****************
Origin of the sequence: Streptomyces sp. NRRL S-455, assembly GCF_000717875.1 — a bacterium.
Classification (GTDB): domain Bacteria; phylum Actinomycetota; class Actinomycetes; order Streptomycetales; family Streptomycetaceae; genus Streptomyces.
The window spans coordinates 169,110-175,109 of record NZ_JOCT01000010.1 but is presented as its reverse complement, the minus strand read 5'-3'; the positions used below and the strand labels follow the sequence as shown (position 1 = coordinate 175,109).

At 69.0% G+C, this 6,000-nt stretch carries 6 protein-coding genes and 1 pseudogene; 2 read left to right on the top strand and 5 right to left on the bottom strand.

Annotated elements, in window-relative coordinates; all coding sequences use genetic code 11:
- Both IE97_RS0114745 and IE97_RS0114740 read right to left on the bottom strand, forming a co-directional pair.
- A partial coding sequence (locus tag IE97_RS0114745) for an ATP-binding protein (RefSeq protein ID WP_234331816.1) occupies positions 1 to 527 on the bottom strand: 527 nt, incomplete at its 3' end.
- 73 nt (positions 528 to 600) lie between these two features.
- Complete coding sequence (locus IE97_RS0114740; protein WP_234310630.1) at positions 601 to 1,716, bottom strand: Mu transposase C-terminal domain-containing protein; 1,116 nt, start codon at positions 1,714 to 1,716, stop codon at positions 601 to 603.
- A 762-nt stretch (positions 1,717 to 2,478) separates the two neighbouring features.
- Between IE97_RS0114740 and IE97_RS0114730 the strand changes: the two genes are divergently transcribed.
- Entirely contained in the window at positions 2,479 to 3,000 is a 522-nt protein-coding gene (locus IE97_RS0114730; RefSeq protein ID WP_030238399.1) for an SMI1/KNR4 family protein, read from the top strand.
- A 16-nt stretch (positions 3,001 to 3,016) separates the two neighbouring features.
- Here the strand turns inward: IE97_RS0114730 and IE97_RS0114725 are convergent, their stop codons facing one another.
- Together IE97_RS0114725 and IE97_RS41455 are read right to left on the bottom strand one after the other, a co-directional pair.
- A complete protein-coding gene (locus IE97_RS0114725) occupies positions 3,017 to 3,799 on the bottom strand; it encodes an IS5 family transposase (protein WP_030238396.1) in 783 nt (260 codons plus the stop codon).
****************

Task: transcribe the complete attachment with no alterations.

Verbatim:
Origin of the sequence: Streptomyces sp. NRRL S-455, assembly GCF_000717875.1 — a bacterium.
Classification (GTDB): domain Bacteria; phylum Actinomycetota; class Actinomycetes; order Streptomycetales; family Streptomycetaceae; genus Streptomyces.
The window spans coordinates 169,110-175,109 of record NZ_JOCT01000010.1 but is presented as its reverse complement, the minus strand read 5'-3'; the positions used below and the strand labels follow the sequence as shown (position 1 = coordinate 175,109).

At 69.0% G+C, this 6,000-nt stretch carries 6 protein-coding genes and 1 pseudogene; 2 read left to right on the top strand and 5 right to left on the bottom strand.

Annotated elements, in window-relative coordinates; all coding sequences use genetic code 11:
- Both IE97_RS0114745 and IE97_RS0114740 read right to left on the bottom strand, forming a co-directional pair.
- A partial coding sequence (locus tag IE97_RS0114745) for an ATP-binding protein (RefSeq protein ID WP_234331816.1) occupies positions 1 to 527 on the bottom strand: 527 nt, incomplete at its 3' end.
- 73 nt (positions 528 to 600) lie between these two features.
- Complete coding sequence (locus IE97_RS0114740; protein WP_234310630.1) at positions 601 to 1,716, bottom strand: Mu transposase C-terminal domain-containing protein; 1,116 nt, start codon at positions 1,714 to 1,716, stop codon at positions 601 to 603.
- A 762-nt stretch (positions 1,717 to 2,478) separates the two neighbouring features.
- Between IE97_RS0114740 and IE97_RS0114730 the strand changes: the two genes are divergently transcribed.
- Entirely contained in the window at positions 2,479 to 3,000 is a 522-nt protein-coding gene (locus IE97_RS0114730; RefSeq protein ID WP_030238399.1) for an SMI1/KNR4 family protein, read from the top strand.
- A 16-nt stretch (positions 3,001 to 3,016) separates the two neighbouring features.
- Here the strand turns inward: IE97_RS0114730 and IE97_RS0114725 are convergent, their stop codons facing one another.
- Together IE97_RS0114725 and IE97_RS41455 are read right to left on the bottom strand one after the other, a co-directional pair.
- A complete protein-coding gene (locus IE97_RS0114725) occupies positions 3,017 to 3,799 on the bottom strand; it encodes an IS5 family transposase (protein WP_030238396.1) in 783 nt (260 codons plus the stop codon).